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800,000 SonicWall VPNs vulnerable to new remote code execution bug


Image: SonicWall

Almost 800,000 internet-accessible SonicWall VPN appliances will need to be updated and patched for a major new vulnerability that was disclosed on Wednesday.

Discovered by the Tripwire VERT security team, CVE-2020-5135 impacts SonicOS, the operating system running on SonicWall Network Security Appliance (NSA) devices.

SonicWall NSAs are used as firewalls and SSL VPN portals to filter, control, and allow employees to access internal and private networks.

Tripwire researchers say SonicOS contains a bug in a component that handles custom protocols.

The component is exposed on the WAN (public internet) interface, meaning any attacker can exploit it, as long as they’re aware of the device’s IP address.

Tripwire said exploiting the bug is trivial even for unskilled attackers. In its simplest form, the bug can cause a denial of service and crash devices, but “a code execution exploit is likely feasible.”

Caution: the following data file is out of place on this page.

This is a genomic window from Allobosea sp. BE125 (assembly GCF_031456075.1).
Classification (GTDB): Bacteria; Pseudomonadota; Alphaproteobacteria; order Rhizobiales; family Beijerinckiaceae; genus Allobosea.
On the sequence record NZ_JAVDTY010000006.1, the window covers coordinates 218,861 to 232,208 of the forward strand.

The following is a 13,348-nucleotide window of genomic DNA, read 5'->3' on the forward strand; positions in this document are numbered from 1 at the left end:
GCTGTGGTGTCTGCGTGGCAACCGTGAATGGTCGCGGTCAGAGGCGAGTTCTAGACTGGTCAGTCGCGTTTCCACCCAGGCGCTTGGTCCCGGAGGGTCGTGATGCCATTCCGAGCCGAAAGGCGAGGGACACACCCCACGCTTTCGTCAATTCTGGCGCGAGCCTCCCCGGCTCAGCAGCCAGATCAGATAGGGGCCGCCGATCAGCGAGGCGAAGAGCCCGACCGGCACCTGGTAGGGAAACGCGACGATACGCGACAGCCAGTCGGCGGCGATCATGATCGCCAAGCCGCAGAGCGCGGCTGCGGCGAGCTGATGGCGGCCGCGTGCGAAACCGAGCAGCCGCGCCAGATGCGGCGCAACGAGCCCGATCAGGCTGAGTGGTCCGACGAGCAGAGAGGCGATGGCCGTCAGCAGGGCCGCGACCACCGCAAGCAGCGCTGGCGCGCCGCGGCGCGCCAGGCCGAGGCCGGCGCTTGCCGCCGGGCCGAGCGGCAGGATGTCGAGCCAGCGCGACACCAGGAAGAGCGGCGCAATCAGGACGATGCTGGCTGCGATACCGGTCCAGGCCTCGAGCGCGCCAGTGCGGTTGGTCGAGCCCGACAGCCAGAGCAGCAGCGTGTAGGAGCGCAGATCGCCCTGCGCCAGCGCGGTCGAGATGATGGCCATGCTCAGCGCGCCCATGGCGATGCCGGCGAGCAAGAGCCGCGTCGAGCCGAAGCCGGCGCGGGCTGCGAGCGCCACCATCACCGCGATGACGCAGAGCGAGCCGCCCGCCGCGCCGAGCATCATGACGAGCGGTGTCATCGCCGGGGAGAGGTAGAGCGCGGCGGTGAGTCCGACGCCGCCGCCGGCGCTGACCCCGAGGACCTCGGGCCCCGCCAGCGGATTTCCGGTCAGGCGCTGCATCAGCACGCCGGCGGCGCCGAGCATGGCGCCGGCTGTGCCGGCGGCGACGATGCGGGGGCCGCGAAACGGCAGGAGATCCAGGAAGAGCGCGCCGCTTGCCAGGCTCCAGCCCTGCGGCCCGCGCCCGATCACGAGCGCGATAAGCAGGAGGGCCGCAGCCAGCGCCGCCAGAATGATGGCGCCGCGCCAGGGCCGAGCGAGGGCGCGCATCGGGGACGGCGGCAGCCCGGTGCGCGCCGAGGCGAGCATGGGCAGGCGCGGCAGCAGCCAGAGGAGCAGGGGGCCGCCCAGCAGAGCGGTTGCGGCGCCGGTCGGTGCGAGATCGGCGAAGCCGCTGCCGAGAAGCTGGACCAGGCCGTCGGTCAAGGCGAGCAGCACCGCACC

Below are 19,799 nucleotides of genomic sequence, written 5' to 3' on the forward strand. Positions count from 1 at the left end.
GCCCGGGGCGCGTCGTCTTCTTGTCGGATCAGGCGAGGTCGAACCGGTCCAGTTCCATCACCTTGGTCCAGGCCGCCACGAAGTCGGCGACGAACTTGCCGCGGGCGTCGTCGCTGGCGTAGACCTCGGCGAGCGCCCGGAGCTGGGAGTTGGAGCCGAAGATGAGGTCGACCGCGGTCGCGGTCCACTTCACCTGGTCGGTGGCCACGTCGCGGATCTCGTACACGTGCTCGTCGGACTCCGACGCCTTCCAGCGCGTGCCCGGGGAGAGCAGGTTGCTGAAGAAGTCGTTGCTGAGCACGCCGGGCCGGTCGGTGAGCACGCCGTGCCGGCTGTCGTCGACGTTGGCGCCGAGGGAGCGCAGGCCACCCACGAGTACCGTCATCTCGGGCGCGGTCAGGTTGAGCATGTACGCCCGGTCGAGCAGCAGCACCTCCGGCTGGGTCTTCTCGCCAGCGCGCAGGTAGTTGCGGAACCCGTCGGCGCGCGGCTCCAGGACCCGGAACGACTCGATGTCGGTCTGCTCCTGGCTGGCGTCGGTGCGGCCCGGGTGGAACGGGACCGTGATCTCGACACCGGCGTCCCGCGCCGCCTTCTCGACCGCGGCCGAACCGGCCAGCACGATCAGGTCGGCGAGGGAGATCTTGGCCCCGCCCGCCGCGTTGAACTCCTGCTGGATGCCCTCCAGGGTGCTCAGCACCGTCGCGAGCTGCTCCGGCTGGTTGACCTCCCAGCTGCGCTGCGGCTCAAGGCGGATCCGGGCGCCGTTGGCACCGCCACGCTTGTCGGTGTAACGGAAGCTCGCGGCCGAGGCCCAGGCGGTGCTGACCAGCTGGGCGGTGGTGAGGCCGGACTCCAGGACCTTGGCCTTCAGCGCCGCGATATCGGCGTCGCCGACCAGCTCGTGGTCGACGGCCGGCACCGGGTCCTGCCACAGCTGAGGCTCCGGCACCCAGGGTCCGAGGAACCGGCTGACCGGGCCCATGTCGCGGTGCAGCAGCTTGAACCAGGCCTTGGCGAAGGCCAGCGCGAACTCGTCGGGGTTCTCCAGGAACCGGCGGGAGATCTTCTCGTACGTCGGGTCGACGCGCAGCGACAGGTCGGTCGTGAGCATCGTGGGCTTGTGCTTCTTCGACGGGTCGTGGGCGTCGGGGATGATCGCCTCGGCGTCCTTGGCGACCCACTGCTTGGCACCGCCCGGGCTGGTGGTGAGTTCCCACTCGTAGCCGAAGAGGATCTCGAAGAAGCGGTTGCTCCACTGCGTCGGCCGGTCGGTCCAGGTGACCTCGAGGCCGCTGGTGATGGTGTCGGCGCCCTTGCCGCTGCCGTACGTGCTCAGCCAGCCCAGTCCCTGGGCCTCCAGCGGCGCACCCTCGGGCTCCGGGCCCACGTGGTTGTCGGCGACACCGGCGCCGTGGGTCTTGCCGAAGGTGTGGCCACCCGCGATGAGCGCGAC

The security firm said it reported the bug to the SonicWall team, which released patches on Monday.

On Wednesday, when it disclosed the CVE-2020-5135 bug on its blog, Tripwire VERT security researcher Craig Young said the company had identified 795,357 SonicWall VPNs that were connected online and were likely to be vulnerable.

CVE-2020-5135 is considered a critical bug, with a rating of 9.4 out of 10, and is expected to come under active exploitation once proof-of-concept code is made publicly available. Exploiting the vulnerability doesn’t require the attacker to have valid credentials as the bug manifests before any authentication operations.

The bug is also SonicWall’s second major bug this year, after CVE-2019-7481, disclosed earlier this winter.

Tenable and Microsoft researchers have shared this week Shodan dorks for identifying SonicWall VPNs and getting them patched.

“At this time, SonicWall is not aware of a vulnerability that has been exploited or that any customer has been impacted,” a spokesperson told ZDNet in an email.

Updated at 10:45am ET with statement from SonicWall.

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I'm a 50 year old PLC programmer from Burnley, UK. I severed my time as an electrician in the baking industry and soon got involved with the up and coming technology of PLC's. Initially this was all based in the Uk but as the years went by I have gradually worked my way around the globe. At first it was mainly Mitsubishi with a bit of Modicon thrown in but these days the industry leaders seem to be the Allen Bradley range of PLC and HMI’s.

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